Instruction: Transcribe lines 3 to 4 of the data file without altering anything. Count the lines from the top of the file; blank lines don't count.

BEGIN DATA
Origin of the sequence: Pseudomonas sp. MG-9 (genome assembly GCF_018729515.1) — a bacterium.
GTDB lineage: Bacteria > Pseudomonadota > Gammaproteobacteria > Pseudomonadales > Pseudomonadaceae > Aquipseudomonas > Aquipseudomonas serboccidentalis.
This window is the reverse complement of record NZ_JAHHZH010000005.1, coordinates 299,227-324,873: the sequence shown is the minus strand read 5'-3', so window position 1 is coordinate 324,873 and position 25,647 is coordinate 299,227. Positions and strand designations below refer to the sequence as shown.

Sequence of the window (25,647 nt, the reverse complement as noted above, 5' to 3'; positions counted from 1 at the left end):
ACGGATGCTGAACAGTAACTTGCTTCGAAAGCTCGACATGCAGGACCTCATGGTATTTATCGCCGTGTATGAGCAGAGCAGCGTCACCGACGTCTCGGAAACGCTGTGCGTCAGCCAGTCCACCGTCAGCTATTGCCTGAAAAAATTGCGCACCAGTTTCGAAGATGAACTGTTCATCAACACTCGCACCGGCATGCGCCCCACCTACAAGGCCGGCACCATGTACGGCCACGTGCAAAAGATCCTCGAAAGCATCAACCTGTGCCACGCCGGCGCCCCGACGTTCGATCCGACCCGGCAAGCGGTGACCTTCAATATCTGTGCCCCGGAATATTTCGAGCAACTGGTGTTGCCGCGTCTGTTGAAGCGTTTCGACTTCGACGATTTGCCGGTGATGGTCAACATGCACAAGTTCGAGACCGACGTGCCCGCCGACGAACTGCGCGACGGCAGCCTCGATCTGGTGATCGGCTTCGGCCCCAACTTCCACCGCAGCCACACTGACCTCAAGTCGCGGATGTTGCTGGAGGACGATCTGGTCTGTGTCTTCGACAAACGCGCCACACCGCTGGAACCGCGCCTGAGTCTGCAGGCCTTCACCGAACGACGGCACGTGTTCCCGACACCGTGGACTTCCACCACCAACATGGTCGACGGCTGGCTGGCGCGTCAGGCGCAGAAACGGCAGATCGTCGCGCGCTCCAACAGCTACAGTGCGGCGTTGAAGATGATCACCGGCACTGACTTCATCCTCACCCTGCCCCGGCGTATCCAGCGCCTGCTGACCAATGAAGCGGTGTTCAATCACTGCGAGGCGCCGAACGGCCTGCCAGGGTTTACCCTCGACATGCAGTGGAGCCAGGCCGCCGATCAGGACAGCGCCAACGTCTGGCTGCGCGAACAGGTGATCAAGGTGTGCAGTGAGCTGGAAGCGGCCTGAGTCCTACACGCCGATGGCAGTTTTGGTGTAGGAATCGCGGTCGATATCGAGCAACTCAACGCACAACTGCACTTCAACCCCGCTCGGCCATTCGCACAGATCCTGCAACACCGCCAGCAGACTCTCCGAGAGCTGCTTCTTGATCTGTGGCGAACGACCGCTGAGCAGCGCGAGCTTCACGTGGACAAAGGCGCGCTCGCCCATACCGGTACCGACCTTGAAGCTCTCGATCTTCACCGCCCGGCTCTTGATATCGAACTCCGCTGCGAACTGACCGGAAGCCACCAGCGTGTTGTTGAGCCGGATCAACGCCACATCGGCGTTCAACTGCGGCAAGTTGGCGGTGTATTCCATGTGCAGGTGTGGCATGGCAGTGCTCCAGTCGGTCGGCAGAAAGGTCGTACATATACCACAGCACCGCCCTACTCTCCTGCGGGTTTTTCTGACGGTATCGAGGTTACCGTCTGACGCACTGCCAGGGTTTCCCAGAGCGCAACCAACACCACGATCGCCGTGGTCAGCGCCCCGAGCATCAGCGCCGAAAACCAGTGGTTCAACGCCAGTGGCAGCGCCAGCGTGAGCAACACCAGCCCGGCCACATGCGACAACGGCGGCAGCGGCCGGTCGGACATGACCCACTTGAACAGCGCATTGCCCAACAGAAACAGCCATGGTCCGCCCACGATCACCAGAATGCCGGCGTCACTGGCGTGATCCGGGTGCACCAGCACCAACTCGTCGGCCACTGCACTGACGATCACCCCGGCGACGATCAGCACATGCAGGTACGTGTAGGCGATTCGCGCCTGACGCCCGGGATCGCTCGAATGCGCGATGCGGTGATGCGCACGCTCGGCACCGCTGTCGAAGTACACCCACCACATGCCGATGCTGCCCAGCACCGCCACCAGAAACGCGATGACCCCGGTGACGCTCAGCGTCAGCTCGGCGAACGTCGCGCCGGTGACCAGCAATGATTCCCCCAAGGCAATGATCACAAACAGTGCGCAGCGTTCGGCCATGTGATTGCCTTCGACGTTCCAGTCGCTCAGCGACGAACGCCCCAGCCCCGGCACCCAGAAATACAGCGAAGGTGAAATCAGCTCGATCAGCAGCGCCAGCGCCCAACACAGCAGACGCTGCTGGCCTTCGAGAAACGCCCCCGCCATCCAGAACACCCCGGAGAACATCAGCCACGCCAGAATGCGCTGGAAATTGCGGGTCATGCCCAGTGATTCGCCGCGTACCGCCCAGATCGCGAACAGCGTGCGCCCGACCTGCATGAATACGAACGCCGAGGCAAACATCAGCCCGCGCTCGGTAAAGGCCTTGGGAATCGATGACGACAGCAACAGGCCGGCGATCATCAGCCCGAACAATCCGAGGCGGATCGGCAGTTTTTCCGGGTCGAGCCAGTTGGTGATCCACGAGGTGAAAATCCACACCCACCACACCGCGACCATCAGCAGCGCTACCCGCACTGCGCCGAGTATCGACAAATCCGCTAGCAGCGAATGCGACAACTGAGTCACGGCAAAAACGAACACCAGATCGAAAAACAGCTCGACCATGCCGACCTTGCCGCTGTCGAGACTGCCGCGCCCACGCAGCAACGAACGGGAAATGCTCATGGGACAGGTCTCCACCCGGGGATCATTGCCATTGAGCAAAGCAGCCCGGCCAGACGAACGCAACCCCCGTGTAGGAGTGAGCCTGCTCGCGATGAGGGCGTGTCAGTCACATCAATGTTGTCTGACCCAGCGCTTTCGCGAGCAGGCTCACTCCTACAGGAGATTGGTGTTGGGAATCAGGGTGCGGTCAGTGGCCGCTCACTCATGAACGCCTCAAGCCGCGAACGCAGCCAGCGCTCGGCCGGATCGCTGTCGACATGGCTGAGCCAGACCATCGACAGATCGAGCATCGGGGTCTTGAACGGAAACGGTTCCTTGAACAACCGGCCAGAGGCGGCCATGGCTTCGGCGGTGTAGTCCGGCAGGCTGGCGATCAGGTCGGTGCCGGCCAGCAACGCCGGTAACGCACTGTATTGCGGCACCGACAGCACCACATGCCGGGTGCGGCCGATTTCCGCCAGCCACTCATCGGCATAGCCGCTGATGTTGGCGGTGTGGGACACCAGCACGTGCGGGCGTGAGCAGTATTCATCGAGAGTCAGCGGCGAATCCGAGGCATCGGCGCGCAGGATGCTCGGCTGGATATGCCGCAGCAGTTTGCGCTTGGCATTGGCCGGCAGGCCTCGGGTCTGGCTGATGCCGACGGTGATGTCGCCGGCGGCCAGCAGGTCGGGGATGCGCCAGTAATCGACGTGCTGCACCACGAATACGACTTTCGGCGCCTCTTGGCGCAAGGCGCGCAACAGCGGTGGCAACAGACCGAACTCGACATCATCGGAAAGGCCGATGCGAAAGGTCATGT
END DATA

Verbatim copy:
This window is the reverse complement of record NZ_JAHHZH010000005.1, coordinates 299,227-324,873: the sequence shown is the minus strand read 5'-3', so window position 1 is coordinate 324,873 and position 25,647 is coordinate 299,227. Positions and strand designations below refer to the sequence as shown.

Sequence of the window (25,647 nt, the reverse complement as noted above, 5' to 3'; positions counted from 1 at the left end):